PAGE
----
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India Bill Sale Fails as Money Rates Jump Most in a Year on RBI

July 17 (Bloomberg) -- India failed to sell treasury bills at a weekly auction after the central bank tightened policy for the first time since 2011, driving up interbank funding costs by the most in more than a year.

The Reserve Bank of India, which held the sale, rejected bids worth 293 billion rupees ($4.9 billion) received for a combined 120 billion rupees of 91- and 182-day notes offered, it said in an e-mailed statement. The overnight interbank borrowing rate in Mumbai surged 170 basis points to 8 percent today after the RBI increased on July 15 two of its interest rates by 2 percentage points each, while keeping the benchmark repurchase rate unchanged, to arrest a slide in the rupee.

The failure of the bill sale follows an offering of bonds yesterday by state governments, where the borrowers met only 26 percent of an 86 billion rupee target. With this week’s rate increases, RBI Governor Duvvuri Subbarao joins policy makers from Brazil to China in reining in money-market liquidity to stem currency losses and ensure stability in the financial system. The rupee has lost 8.7 percent since March 31 in Asia’s worst performance.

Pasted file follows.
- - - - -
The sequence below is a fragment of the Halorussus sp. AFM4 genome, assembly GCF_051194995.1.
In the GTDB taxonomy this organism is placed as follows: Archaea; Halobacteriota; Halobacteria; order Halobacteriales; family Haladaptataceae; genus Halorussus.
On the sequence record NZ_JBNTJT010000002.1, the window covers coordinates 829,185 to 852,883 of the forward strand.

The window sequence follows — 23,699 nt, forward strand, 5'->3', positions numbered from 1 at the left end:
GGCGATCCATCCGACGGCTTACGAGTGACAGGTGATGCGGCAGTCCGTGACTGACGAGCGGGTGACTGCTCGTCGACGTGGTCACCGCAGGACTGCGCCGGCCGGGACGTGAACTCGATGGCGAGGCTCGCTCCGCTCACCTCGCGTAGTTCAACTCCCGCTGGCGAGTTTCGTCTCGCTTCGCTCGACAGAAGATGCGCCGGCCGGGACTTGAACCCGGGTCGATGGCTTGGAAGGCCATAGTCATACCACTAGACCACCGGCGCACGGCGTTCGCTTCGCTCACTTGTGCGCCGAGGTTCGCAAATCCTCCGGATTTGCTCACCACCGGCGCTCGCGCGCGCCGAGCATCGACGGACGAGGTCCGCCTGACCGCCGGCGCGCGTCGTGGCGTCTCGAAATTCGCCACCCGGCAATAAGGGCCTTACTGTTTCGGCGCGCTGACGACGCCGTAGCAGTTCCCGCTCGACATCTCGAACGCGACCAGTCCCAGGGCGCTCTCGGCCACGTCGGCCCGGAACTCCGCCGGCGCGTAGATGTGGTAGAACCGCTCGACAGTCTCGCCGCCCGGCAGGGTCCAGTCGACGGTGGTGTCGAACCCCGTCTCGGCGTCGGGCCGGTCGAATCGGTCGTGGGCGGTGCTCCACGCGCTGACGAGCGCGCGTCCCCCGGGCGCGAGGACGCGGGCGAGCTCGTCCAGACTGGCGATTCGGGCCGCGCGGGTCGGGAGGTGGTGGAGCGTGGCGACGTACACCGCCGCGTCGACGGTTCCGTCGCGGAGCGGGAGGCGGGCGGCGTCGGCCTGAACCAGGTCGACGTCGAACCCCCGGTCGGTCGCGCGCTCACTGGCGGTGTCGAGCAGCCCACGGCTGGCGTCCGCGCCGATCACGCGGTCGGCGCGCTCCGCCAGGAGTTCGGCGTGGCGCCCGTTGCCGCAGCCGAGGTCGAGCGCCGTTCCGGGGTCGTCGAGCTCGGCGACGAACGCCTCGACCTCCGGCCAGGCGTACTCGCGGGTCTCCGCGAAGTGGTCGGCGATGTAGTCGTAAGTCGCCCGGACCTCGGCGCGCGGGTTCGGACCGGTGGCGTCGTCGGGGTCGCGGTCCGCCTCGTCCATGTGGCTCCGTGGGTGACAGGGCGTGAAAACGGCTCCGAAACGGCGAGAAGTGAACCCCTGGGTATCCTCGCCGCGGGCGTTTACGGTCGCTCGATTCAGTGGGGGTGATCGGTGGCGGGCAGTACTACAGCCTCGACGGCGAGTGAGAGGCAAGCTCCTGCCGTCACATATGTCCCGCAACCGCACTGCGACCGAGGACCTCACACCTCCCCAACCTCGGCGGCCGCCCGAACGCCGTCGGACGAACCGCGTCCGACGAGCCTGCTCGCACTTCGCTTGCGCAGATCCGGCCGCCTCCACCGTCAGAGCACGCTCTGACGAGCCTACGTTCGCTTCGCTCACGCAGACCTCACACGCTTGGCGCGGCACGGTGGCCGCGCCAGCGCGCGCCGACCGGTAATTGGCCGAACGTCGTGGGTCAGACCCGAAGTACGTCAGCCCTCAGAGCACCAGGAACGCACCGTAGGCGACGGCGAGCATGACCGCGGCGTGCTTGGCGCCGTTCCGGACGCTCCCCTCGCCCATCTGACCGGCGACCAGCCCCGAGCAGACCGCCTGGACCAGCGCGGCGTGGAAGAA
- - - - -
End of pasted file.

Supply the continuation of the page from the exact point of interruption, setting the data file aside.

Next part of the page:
“Short-term rates are at an elevated level, so bids may have been at higher yields than what the government was comfortable with,” said N.S. Venkatesh, the Mumbai-based head of treasury at IDBI Bank Ltd. “The market moves have been a knee-jerk reaction to the RBI’s steps, and I think within a week or so things should settle down, when the market would have a clearer perspective of how liquidity will be.”

India last sold 91-day bills at 7.48 percent on July 10 and 182-day notes at 7.60 percent on July 3.

‘Shocked Market’

The yield on India’s 10-year benchmark bond has jumped 50 basis points in the past two days to 8.07 percent, more than erasing declines since the start of the year. The rate, now up two basis basis points in 2013, will drop to about 7.90 percent in 10 days, and investors should buy now to gain from that, Venkatesh predicted, adding that the U.S. may not start paring stimulus before October.

The RBI increased the marginal standing facility rate and the bank rate to 10.25 percent from 8.25 percent, according to the July 15 statement. It also plans to sell 120 billion rupees of government debt at an open-market auction tomorrow to drain cash. In addition, the bank said it will cap its daily fund injections via repurchase contracts, meant to help lenders meet shortages, to about 750 billion rupees, compared with an average of 880 billion rupees availed by banks this year.

“The measures shocked the rates market,” analysts at Standard Chartered Plc including Mumbai-based Samiran Chakraborty wrote in a research note yesterday. “The liquidity deficit will likely persist, implying elevated overnight rates and funding costs for government bond investors.”

To contact the reporter on this story: Jeanette Rodrigues in Mumbai at jrodrigues26@bloomberg.net

To contact the editor responsible for this story: James Regan at jregan19@bloomberg.net

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